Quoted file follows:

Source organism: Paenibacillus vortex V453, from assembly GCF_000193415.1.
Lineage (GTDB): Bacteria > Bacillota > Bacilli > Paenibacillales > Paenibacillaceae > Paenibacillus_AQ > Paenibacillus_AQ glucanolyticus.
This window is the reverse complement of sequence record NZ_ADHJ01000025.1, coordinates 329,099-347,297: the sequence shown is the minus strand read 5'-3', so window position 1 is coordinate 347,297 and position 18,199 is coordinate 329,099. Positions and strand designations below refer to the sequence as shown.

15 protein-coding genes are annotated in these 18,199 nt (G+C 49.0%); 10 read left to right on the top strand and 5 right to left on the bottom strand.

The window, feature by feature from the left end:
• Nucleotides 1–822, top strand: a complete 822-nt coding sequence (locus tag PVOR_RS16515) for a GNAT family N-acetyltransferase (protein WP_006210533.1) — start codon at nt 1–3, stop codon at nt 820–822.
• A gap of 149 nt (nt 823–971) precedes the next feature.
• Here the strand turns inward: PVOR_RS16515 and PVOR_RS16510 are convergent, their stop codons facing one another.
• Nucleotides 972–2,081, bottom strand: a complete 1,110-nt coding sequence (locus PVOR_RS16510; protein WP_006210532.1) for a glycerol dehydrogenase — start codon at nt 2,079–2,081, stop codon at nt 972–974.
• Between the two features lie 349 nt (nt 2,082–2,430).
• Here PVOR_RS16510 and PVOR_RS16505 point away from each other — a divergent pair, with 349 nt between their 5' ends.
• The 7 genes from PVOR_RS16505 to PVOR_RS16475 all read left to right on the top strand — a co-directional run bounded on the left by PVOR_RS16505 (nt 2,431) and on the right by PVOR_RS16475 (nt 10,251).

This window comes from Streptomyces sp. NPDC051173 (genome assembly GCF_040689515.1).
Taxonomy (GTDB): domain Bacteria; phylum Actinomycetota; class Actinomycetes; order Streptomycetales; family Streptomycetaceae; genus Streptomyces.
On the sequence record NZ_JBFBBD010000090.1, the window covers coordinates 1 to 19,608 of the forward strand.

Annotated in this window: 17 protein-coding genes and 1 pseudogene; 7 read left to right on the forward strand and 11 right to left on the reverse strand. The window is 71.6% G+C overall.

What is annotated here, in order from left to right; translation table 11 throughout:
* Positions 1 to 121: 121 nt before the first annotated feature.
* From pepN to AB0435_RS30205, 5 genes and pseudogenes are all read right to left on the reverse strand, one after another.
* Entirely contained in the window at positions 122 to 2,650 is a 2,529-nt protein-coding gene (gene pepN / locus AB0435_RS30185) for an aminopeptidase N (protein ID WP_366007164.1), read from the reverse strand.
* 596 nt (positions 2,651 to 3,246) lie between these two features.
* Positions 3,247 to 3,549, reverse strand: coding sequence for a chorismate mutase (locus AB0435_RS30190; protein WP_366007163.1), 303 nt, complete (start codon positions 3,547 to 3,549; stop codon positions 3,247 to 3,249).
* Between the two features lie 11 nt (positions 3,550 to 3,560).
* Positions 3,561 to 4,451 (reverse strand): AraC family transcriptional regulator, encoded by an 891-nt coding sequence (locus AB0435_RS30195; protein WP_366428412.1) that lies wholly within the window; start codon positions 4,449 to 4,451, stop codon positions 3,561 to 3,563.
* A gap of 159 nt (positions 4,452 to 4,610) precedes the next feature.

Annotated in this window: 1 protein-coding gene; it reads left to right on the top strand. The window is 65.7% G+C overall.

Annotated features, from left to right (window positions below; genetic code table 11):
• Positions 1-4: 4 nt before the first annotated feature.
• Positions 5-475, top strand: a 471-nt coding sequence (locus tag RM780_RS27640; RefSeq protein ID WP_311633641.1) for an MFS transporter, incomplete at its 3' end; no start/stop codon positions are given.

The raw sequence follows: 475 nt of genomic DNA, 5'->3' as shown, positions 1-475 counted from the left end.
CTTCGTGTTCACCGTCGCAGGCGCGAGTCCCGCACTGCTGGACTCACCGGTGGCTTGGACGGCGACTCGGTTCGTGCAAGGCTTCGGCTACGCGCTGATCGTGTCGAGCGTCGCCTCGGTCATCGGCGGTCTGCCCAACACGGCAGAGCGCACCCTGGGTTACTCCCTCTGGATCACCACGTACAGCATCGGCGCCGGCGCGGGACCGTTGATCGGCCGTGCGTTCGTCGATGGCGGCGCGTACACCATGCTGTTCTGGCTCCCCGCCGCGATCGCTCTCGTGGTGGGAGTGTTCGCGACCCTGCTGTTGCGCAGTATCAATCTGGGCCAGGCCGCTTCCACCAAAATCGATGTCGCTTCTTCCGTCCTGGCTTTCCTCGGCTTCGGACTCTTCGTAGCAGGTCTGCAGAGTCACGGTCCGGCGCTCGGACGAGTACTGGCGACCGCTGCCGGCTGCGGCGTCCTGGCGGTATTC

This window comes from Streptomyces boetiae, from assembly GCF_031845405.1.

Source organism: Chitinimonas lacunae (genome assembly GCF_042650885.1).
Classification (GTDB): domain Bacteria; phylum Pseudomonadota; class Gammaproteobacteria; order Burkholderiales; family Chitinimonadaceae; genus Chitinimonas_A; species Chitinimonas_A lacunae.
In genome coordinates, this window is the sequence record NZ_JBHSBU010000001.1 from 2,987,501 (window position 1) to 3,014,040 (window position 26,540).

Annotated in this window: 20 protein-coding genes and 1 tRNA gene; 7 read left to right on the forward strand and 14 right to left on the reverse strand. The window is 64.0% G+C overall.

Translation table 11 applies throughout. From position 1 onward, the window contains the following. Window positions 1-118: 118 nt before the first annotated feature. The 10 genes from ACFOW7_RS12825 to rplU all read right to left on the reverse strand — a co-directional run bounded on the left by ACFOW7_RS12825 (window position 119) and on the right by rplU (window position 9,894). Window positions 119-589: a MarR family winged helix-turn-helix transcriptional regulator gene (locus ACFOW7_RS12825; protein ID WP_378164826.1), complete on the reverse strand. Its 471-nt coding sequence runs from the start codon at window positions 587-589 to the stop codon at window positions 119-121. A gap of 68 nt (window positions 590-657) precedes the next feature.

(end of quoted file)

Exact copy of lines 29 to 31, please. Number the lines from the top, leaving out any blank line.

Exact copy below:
• Positions 5-475, top strand: a 471-nt coding sequence (locus tag RM780_RS27640; RefSeq protein ID WP_311633641.1) for an MFS transporter, incomplete at its 3' end; no start/stop codon positions are given.

The raw sequence follows: 475 nt of genomic DNA, 5'->3' as shown, positions 1-475 counted from the left end.
CTTCGTGTTCACCGTCGCAGGCGCGAGTCCCGCACTGCTGGACTCACCGGTGGCTTGGACGGCGACTCGGTTCGTGCAAGGCTTCGGCTACGCGCTGATCGTGTCGAGCGTCGCCTCGGTCATCGGCGGTCTGCCCAACACGGCAGAGCGCACCCTGGGTTACTCCCTCTGGATCACCACGTACAGCATCGGCGCCGGCGCGGGACCGTTGATCGGCCGTGCGTTCGTCGATGGCGGCGCGTACACCATGCTGTTCTGGCTCCCCGCCGCGATCGCTCTCGTGGTGGGAGTGTTCGCGACCCTGCTGTTGCGCAGTATCAATCTGGGCCAGGCCGCTTCCACCAAAATCGATGTCGCTTCTTCCGTCCTGGCTTTCCTCGGCTTCGGACTCTTCGTAGCAGGTCTGCAGAGTCACGGTCCGGCGCTCGGACGAGTACTGGCGACCGCTGCCGGCTGCGGCGTCCTGGCGGTATTC